Theme: Settled in God
This week’s lessons teach us of the need to rest in the Lord during difficult trials, and to praise him for his faithful care.
Scripture: Psalm 57:1-11
In the last several studies we have looked at psalms which are linked to that early desperate period of David’s life when he was forced to flee into the wilderness from King Saul who wanted to kill him. Psalm 52 began this set of psalms. It refers to Doeg the Edomite who told Saul that David had gone to Nob and had been helped by Ahimelech the priest. Because of Doeg’s self-serving betrayal Ahimelech and eighty-four of the priestly families were killed. Psalm 54 is another such psalm. It tells of David’s betrayal by the Ziphites, who were his countrymen and who should have protected him. Worst of all, Psalm 56 describes David’s desperate plight in the Philistine town of Gath which he went to alone, desperate and afraid.
After David left Gath he faded into the wilderness and hid in a large cave known as Adullam, to which the title of Psalm 57 probably refers.1 David was also alone there, at least at the beginning. But this place was a turning point in his fortune. First Samuel 22 tells us that it was while he was at Adullam that his brothers and his father’s household and all who were in distress or debt or discontented began to gather around him. In all about four hundred men came to him, and he became their leader. Although there is nothing in Psalm 57 to indicate that this had begun to happen by the time the psalm was written, there is nevertheless a very noticeable change in the tone of the composition. The earlier psalms were mostly uncertain, fearful, even desperate. Psalm 57 is settled, and its prevailing note is praise.
What makes the difference? In the earlier psalms David was hiding from his enemies, in Gath or in the wilderness of the Ziphites. Here he is hiding in God, which is what the cave comes to symbolize. David sings a great song in Psalm 57, of course. But if he had not composed Psalm 57 and if he only had our hymn “Hiding in Thee” instead, he might have sung,
O safe to the rock that is higher than I,My soul in its conflicts and sorrows would fly;So sinful, so weary, thine, thine would I be;Thou blest Rock of Ages, I’m hiding in thee.Hiding in thee is what Psalm 57 is about.
How should the psalm be outlined? The psalm’s eleven verses could be divided into three parts:
A call to God for mercy (vv. 1-3)
A description of the problem that caused David to ask for mercy (vv. 4-6)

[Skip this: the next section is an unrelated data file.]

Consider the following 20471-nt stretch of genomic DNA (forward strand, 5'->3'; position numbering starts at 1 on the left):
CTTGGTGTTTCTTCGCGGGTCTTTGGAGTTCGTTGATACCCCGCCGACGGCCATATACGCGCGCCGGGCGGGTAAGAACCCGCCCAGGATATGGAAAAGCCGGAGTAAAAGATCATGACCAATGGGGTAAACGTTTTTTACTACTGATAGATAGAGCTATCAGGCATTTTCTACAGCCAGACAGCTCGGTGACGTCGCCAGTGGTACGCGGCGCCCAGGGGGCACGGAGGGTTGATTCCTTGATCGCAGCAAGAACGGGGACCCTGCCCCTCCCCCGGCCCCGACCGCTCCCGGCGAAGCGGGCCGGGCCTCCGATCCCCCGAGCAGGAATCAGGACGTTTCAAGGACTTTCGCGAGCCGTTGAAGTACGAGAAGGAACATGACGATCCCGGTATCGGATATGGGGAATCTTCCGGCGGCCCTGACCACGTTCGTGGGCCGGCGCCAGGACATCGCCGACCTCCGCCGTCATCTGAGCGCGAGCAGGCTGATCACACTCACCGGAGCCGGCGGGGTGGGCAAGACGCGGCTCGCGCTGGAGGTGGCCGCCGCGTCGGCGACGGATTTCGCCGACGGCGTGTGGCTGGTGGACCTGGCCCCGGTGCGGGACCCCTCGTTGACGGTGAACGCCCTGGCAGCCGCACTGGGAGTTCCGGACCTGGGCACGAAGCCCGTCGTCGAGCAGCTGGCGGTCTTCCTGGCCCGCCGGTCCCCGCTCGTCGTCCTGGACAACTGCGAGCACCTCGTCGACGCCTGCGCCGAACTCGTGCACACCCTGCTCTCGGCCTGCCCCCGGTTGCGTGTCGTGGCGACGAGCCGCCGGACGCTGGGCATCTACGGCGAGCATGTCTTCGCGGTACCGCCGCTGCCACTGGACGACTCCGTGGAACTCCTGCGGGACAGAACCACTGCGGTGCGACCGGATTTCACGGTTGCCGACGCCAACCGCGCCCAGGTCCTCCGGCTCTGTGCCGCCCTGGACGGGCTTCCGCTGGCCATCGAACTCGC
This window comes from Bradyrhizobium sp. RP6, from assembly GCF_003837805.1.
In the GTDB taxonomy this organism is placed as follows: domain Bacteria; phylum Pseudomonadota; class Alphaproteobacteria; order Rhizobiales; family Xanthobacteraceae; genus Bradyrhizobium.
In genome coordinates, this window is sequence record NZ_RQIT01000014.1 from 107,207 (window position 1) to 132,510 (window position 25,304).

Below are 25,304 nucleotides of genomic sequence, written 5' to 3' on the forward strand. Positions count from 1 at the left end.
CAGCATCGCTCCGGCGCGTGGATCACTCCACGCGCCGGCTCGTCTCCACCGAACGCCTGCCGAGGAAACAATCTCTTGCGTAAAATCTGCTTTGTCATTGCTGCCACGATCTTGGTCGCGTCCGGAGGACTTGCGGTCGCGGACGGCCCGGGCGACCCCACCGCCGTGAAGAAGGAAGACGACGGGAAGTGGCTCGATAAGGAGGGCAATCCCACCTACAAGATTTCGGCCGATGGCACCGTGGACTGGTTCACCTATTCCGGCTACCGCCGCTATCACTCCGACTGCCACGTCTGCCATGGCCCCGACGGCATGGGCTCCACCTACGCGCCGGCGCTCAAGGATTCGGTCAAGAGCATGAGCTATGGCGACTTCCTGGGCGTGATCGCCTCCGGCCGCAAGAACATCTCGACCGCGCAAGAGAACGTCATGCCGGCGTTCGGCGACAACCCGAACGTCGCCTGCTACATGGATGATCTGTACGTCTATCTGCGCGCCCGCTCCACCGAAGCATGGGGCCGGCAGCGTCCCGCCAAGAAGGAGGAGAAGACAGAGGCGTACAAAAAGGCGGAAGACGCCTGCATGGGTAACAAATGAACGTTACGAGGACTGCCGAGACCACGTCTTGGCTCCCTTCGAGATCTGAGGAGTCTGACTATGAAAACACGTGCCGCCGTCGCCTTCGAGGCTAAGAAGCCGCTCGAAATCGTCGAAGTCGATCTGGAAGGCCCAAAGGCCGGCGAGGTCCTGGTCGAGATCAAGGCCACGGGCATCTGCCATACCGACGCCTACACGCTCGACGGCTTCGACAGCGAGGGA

A concluding praise of God (vv. 7-11)
But in view of the refrain which is repeated in verses 5 and 11, it is best to take the psalm in two main parts, each ending with the refrain. This is the outline suggested by J.J. Stewart Perowne and H.C. Leupold, who says rightly, “The first section, vv. 1-5, is a confident cry for deliverance from cruel enemies; the second section, vv. 6-11, is a resolve to praise God for deliverance.2
Verses 7-11 appear again as the opening verses of Psalm 108 (the second half of Psalm 108 is likewise borrowed from Psalm 60:5-12), and a number of phrases echo words, verses and images found in other places.3
What accounts for the change in tone within this psalm, as opposed to the other psalms surrounding this period of David’s life?
Read Psalm 57 and review the outline for it from the lesson.
For Further Study: There is no problem or crisis or fear we face that is untouched by the Psalms. This portion of the Word of God has been a source of indescribable comfort, direction, and hope for suffering Christians. And James Boice’s studies both explain it and apply it in very helpful ways. Order your copy of this three-volume set, and receive 25% off its regular price.
1There are two caves to which the heading of Psalm 57 could refer: 1) the cave of Adullam (1 Sam. 22:1, 2); and 2) the cave at En-gedi (1 Sam. 24:1–22). However, it is probably the first because of the obvious connection of this with the preceding psalm.2H.C. Leupold, Exposition of the Psalms (Grand Rapids: Baker, 1969), p. 431. See also J.J. Stewart Perowne, Commentary on the Psalms, 2 vols. in 1 (Grand Rapids: Kregel, 1989), vol. 1, pp. 450, 451. Original edition 1878-1879. Psalms 56 and 59 also have a repeated refrain and can be outlined similarly.3For a good listing see Franz Delitzsch, Biblical Commentary on the Psalms, ed. Francis Bolton (Grand Rapids: Eerdmans, n.d.), vol. 2, p. 173.